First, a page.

• Regina Rehakova [Broumov 25.7.1892-Pilsen 17.11.1953]. An accomplished violinist, Rehakova composed instructive music for violin and viola (published in 1938 by Barvitius in Prague and in 1944 by Mares in Pilsen). Her creative output includes violin and piano pieces, songs, and a melodrama.
  • Julie Reisserova, née Kühnlova [Prague 9.10.1888-Prague 25.2.1938]. Studied composition in Prague with J.B. Foerster (1919-1921), in Berne with Ernst Hohlfeld (1923-1924), and in Paris with Albert Roussel (1924-1925?) and Nadia Boulanger. In 1921 she married Czech diplomat Jan Reisser and spent much of her life abroad, composing and also working as a freelance writer for Tempo and Lidove noviny. Orchestral works: Suite for Orchestra, op. 1 (originally entitled "Letni den" [Summer day]), from 1928-31; Symphonic sketch "La Bise," from 1929; Pastorale Maritime for Orchestra, op. 4 - symphonic poem from 1933; four orchestral songs Brezen (March), from 1931; and orchestral song Predjari (Early spring), op. 7 (a first song of an unfinished cycle of three songs for orchestra), from 1936. Piano compositions: Esquisses, op. 3, piano cycle from 1928-1932 (published by Skandinavisk og Borups Musikforlag in 1935); La source; Le vent; L'allégresse; Two melodies; Jarni (Spring) melodies; and Deux Allegros (Allegro inquieto, Allegro diabolico). Vocal compositions: Brezen (March), op. 2, from 1923-25. A cycle of four songs, two of them to her own texts (orchestr. version 1931, piano reduction Emil Hajek, published by Skandinavisk og Borups Musikforlag in 1934); Pod snehem (Under snow), op. 5, for voice and piano - song cycle on Chinese poetry, from 1937 (songs: Bila volavka, Blahodarna bourka); female chorus Slavnostni den (Festive Day), op. 6, from 1936, set to her text and dedicated to senator Frantiska Plaminkova.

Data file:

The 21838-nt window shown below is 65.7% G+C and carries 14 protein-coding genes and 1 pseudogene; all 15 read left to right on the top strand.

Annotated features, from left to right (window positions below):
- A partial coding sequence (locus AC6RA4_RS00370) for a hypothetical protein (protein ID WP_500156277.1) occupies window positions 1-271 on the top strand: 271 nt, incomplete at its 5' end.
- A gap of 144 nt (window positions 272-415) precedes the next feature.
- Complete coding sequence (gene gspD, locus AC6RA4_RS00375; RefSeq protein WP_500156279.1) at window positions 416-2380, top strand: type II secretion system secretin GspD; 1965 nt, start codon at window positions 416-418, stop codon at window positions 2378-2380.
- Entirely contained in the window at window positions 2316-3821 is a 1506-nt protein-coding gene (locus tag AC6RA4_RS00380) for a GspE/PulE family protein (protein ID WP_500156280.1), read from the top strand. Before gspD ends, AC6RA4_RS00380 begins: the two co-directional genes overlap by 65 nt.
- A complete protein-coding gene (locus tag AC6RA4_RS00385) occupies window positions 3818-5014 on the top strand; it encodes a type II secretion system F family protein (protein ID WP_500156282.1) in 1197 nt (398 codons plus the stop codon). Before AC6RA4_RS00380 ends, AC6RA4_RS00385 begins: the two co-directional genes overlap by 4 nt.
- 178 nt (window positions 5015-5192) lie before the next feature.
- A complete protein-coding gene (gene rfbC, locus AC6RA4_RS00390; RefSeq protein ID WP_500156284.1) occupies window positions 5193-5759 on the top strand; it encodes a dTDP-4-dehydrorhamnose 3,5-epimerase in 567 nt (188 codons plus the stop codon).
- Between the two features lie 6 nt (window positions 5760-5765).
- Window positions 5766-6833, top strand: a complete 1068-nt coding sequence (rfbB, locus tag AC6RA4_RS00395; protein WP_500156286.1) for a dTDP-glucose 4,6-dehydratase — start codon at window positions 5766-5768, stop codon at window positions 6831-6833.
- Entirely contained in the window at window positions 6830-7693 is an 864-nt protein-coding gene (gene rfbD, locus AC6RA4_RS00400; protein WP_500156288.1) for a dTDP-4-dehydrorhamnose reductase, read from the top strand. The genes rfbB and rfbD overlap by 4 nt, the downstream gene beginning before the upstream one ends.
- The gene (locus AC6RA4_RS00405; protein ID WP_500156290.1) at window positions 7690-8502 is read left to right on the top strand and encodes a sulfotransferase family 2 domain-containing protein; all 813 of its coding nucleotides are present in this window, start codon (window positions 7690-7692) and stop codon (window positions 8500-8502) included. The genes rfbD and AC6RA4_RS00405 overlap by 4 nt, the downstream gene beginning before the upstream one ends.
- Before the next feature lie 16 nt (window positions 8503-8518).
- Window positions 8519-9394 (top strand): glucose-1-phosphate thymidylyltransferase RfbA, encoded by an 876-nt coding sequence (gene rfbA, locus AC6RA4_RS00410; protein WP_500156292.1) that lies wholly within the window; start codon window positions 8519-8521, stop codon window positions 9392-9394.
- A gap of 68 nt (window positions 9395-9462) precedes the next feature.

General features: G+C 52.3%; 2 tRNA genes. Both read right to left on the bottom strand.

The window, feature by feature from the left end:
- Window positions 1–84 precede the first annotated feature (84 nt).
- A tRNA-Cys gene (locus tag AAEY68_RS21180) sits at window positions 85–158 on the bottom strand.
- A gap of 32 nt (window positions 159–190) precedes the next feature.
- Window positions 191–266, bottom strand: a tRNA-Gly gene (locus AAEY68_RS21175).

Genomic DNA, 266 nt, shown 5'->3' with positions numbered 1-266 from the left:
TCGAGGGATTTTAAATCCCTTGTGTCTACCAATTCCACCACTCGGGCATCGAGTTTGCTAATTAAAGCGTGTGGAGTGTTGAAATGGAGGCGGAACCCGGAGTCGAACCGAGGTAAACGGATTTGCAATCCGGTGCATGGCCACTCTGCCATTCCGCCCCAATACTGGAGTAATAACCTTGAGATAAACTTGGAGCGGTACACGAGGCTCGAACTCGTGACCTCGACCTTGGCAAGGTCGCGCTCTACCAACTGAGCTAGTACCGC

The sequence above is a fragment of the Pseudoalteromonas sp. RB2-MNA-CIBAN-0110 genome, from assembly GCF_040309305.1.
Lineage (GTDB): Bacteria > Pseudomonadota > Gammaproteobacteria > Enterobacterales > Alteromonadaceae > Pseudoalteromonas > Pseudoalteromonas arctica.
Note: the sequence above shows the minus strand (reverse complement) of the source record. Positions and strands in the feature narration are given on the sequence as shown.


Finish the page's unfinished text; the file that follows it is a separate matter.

• Matylda Ringelsbergova [19th cent.]
  • Blazena Rylek-Stankova [1888-1974]. Studied composition under Alois Haba (graduated in 1946). Vocal compositions and chamber music (25 pieces in quarter tone and sixth tone music for various instruments and 8 diatonic works).
  • Anezka Schulzova [Prague 24.3.1868 - 1905]. Born into the family of literary historian and writer Ferdinard Schulz, she followed in her father's footsteps and became a theatre reviewer and literary critic and essayist. Schulzova studied composition under Zdenek Fibich (she began her studies with Fibich in 1885) and from 1892-1900 she had written libretti to three of his operas (Hedy, Sarka, Pad Arkuna) and became his muse. She wrote a monograph on Fibich under the pseudonym of Carl Ludwig Richter.
  • Hana Slavkovska [19th-20th cent.]. Songs.
  • Otilie Sukova, née Dvorakova [1878-1905]. Daughter of Antonin Dvorak and wife of composer Josef Suk. Piano pieces: On the horseback, Lullaby, Humoresque. Music available on CD.
  • Jaromira Tomaskova-Novakova [1892-1957]
  • Felicia Tuczek [19th cent.?]. String Quartet in F Minor.